Working together as a city to get London to zero HIV stigma.

Despite all the advances in clinical care, we know that for people living with HIV life can be difficult because of the stigma associated with HIV.

HIV stigma is often based on outdated ideas and made worse by discrimination in other areas like gender, sexuality or race.

We know that in order to get us to zero new cases of HIV, zero preventable deaths and 100 per cent of people living well, we must fight stigma. We have to work together with people living with HIV, the voluntary sector, doctors and nurses, the Mayor of London, London Councils, NHS England (London) and public health experts.

In 2019, the Fast-Track Cities London Leadership Group set up a stigma working group to look at the current evidence on stigma, review existing work and draft an action plan. This stigma group had a range of people on it from the voluntary sector, statutory agencies, the NHS, local councils, academics and people living with HIV.

The stigma group described three key areas we need to focus on, addressing internal and external stigma at the same time. A joint focus on these areas will speed up London’s response to ending stigma.

In December 2019 the stigma group shared the draft action plan and asked for feedback. We heard from over 100 people and agencies about what London should do to end the stigma around HIV. You can find all the consultation materials and feedback on this page.

The three key areas we proposed to tackle together as a city are:

Internalised or self-stigma

We brought together a community of practice from the voluntary sector, to create a framework for an empowerment programme to tackle internalised stigma. In October 2021 we launched a fund for the voluntary sector to deliver these empowerment programmes. In March 2022, we launched six empowerment programmes to tackle stigma with people living with HIV.

You can read about the empowerment programmes here.

You can also hear directly from one of the course attendees: Opinion: Reflections from an empowerment programme graduate.

Stigma in the NHS and other public services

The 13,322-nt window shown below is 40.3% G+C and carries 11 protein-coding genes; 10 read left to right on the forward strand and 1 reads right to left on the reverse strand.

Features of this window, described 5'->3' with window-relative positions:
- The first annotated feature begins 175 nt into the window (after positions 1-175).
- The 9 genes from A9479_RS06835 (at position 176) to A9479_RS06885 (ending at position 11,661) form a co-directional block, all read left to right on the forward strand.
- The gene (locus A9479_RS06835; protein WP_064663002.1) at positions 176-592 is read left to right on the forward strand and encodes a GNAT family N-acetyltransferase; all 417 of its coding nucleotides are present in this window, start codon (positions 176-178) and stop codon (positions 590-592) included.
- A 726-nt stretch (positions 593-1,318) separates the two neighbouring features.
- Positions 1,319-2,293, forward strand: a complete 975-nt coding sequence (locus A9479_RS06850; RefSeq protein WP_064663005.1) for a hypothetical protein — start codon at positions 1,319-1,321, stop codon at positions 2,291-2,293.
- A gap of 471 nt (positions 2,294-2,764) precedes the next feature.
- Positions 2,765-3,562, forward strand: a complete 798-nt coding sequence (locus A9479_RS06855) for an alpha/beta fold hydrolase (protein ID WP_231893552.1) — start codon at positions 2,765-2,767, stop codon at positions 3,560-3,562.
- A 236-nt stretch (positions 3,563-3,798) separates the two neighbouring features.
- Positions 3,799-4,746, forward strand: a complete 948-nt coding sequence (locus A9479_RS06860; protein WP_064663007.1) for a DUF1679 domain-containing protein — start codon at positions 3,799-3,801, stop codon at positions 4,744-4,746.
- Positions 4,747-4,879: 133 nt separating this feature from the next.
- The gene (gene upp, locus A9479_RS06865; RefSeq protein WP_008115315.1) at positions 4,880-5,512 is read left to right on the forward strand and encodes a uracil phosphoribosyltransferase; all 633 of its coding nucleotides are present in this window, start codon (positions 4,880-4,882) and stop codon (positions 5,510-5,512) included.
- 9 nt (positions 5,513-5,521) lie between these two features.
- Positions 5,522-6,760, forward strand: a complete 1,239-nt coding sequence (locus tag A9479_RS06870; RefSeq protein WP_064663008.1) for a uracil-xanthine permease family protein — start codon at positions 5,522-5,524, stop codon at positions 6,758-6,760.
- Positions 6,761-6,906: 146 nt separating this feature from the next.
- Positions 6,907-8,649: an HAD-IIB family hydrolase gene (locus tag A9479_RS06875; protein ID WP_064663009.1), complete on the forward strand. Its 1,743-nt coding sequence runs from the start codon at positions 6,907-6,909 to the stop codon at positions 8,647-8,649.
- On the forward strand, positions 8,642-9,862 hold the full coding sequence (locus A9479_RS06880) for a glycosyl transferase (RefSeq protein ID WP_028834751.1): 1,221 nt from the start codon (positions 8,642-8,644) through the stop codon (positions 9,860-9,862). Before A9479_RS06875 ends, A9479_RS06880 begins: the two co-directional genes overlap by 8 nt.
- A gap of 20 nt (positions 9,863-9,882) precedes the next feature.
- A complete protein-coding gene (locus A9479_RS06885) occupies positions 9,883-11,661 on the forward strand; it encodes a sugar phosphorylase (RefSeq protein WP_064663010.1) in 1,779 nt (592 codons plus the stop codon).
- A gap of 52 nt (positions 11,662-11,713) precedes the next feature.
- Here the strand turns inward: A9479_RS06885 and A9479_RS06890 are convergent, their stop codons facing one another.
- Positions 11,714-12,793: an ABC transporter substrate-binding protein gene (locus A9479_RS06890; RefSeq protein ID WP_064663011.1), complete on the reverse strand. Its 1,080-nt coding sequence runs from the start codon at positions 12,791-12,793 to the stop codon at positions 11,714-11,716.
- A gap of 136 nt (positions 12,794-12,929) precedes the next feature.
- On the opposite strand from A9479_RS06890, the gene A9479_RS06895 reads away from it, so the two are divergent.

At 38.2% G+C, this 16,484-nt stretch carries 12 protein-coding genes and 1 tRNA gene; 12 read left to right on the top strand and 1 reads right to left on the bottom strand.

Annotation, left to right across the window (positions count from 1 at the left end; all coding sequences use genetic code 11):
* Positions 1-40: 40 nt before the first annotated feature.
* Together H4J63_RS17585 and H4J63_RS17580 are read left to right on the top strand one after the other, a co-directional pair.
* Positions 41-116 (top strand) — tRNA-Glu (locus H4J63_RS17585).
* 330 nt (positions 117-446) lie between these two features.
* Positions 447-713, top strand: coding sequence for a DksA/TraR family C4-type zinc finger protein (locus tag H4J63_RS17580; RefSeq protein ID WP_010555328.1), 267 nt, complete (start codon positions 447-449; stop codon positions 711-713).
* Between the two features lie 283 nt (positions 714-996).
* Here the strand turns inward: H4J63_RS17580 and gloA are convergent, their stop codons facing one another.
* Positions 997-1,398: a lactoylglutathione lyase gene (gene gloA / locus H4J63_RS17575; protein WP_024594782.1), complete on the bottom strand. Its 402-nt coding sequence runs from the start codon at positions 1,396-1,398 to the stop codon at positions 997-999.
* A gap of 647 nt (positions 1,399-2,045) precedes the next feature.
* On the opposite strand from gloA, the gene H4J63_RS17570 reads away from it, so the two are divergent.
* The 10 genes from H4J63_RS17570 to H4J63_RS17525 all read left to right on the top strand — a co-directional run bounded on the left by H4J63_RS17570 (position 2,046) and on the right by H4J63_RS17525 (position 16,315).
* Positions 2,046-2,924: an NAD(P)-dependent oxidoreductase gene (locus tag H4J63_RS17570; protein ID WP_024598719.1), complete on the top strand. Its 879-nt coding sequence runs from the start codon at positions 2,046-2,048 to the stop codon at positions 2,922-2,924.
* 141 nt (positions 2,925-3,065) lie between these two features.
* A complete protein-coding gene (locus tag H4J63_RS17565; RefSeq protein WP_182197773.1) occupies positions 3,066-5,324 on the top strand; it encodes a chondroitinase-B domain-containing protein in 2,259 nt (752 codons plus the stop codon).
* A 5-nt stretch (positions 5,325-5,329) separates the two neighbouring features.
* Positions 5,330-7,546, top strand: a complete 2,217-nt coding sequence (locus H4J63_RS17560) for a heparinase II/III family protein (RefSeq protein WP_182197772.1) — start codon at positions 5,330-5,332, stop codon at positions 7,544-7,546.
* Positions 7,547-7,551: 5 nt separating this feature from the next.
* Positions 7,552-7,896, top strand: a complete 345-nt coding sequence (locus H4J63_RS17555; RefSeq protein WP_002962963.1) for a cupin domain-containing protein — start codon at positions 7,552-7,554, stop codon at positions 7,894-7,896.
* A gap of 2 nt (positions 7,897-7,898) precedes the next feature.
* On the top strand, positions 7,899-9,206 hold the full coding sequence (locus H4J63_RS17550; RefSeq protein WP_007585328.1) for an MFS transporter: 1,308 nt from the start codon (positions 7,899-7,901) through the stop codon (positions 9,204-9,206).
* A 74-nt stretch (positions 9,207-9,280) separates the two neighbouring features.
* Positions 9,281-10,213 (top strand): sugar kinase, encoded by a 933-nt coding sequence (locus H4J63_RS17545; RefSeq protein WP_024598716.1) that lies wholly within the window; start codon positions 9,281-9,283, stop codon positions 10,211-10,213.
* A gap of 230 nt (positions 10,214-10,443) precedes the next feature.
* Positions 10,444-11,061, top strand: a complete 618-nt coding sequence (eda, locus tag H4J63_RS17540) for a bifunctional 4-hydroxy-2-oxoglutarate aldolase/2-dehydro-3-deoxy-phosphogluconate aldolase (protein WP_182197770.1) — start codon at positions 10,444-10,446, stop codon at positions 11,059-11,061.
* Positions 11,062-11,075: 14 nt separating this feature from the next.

On the 1st April 2023 Fast-Track Cities London launched the HIV confident charter led by the National AIDS Trust working with Positively UK and NAM AIDSmap. The new anti-stigma charter partnership will work with the HIV sector to deliver an educational charter that will tackle stigma and discrimination in frontline public services in London, as well as reaching out to tackle stigma in society.

Alongside this we launched the HIV ambassador programme led by the Terrence Higgins Trust, which will work with the HIV confident charter. The HIV Ambassador programme, will bring together key organisations, community leaders, and influencers to mobilise and champion innovative strategies for HIV prevention, treatment, care, and support.

Stigma in society 

We commissioned the National AIDS Trust and BritainThinks to work with the HIV community to develop a public knowledge and attitudes survey. The survey results were published in July 2021. Read the national public knowledge and attitudes survey results and results for London on our website. The anti-stigma charter will look at ways of tackling stigma in society through online education and HIV ambassadorship.

You can read more about the stigma plans for London, following the consultation, here:

Updated stigma plans for London March 2020


This feedback shaped the stigma proposals for London, which are published here:

Stigma plans for London March 2020

You can read more about the feedback process here:

Appendix A: How did we get feedback

Appendix B: Summary of what people told us

Appendix C: Results of fact finding survey on what work already exists in London

We want to keep everyone up to date with this work and need people to get involved, so please email us at rf-tr.londonftci@nhs.net.